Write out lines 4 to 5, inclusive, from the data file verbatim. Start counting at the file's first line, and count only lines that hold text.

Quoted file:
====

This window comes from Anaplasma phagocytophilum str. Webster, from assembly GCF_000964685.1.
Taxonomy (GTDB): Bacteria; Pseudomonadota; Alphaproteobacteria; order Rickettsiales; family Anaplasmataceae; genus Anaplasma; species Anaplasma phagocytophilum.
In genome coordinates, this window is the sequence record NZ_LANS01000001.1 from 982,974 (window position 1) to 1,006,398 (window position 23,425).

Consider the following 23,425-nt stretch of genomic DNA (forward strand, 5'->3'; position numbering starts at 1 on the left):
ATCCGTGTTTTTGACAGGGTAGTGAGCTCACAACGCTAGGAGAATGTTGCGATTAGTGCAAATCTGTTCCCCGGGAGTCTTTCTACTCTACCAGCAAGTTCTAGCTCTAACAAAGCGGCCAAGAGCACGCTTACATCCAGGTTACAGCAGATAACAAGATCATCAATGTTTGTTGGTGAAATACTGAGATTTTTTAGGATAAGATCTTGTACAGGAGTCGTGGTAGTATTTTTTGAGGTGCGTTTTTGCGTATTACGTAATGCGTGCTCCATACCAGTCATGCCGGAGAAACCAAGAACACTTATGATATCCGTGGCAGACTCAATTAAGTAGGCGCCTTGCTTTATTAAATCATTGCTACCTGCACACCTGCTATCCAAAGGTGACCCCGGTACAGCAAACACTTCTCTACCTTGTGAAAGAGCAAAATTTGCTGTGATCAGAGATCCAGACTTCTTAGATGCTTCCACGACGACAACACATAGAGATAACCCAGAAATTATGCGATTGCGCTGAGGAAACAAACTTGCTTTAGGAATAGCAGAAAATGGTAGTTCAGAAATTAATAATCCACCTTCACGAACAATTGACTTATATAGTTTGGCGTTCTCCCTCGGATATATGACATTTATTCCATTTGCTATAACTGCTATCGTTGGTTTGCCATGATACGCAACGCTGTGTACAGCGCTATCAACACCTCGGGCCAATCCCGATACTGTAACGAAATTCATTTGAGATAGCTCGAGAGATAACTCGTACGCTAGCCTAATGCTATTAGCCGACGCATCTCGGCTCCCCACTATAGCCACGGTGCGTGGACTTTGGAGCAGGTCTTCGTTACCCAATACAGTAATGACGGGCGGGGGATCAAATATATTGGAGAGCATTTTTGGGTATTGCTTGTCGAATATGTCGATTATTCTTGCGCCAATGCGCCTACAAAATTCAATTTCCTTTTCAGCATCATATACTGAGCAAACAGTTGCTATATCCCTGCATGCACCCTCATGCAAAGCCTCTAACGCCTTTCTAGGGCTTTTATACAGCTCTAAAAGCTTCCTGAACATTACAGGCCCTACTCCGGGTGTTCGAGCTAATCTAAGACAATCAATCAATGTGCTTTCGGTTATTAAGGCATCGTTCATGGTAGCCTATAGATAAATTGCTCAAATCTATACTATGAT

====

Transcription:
Consider the following 23,425-nt stretch of genomic DNA (forward strand, 5'->3'; position numbering starts at 1 on the left):
ATCCGTGTTTTTGACAGGGTAGTGAGCTCACAACGCTAGGAGAATGTTGCGATTAGTGCAAATCTGTTCCCCGGGAGTCTTTCTACTCTACCAGCAAGTTCTAGCTCTAACAAAGCGGCCAAGAGCACGCTTACATCCAGGTTACAGCAGATAACAAGATCATCAATGTTTGTTGGTGAAATACTGAGATTTTTTAGGATAAGATCTTGTACAGGAGTCGTGGTAGTATTTTTTGAGGTGCGTTTTTGCGTATTACGTAATGCGTGCTCCATACCAGTCATGCCGGAGAAACCAAGAACACTTATGATATCCGTGGCAGACTCAATTAAGTAGGCGCCTTGCTTTATTAAATCATTGCTACCTGCACACCTGCTATCCAAAGGTGACCCCGGTACAGCAAACACTTCTCTACCTTGTGAAAGAGCAAAATTTGCTGTGATCAGAGATCCAGACTTCTTAGATGCTTCCACGACGACAACACATAGAGATAACCCAGAAATTATGCGATTGCGCTGAGGAAACAAACTTGCTTTAGGAATAGCAGAAAATGGTAGTTCAGAAATTAATAATCCACCTTCACGAACAATTGACTTATATAGTTTGGCGTTCTCCCTCGGATATATGACATTTATTCCATTTGCTATAACTGCTATCGTTGGTTTGCCATGATACGCAACGCTGTGTACAGCGCTATCAACACCTCGGGCCAATCCCGATACTGTAACGAAATTCATTTGAGATAGCTCGAGAGATAACTCGTACGCTAGCCTAATGCTATTAGCCGACGCATCTCGGCTCCCCACTATAGCCACGGTGCGTGGACTTTGGAGCAGGTCTTCGTTACCCAATACAGTAATGACGGGCGGGGGATCAAATATATTGGAGAGCATTTTTGGGTATTGCTTGTCGAATATGTCGATTATTCTTGCGCCAATGCGCCTACAAAATTCAATTTCCTTTTCAGCATCATATACTGAGCAAACAGTTGCTATATCCCTGCATGCACCCTCATGCAAAGCCTCTAACGCCTTTCTAGGGCTTTTATACAGCTCTAAAAGCTTCCTGAACATTACAGGCCCTACTCCGGGTGTTCGAGCTAATCTAAGACAATCAATCAATGTGCTTTCGGTTATTAAGGCATCGTTCATGGTAGCCTATAGATAAATTGCTCAAATCTATACTATGAT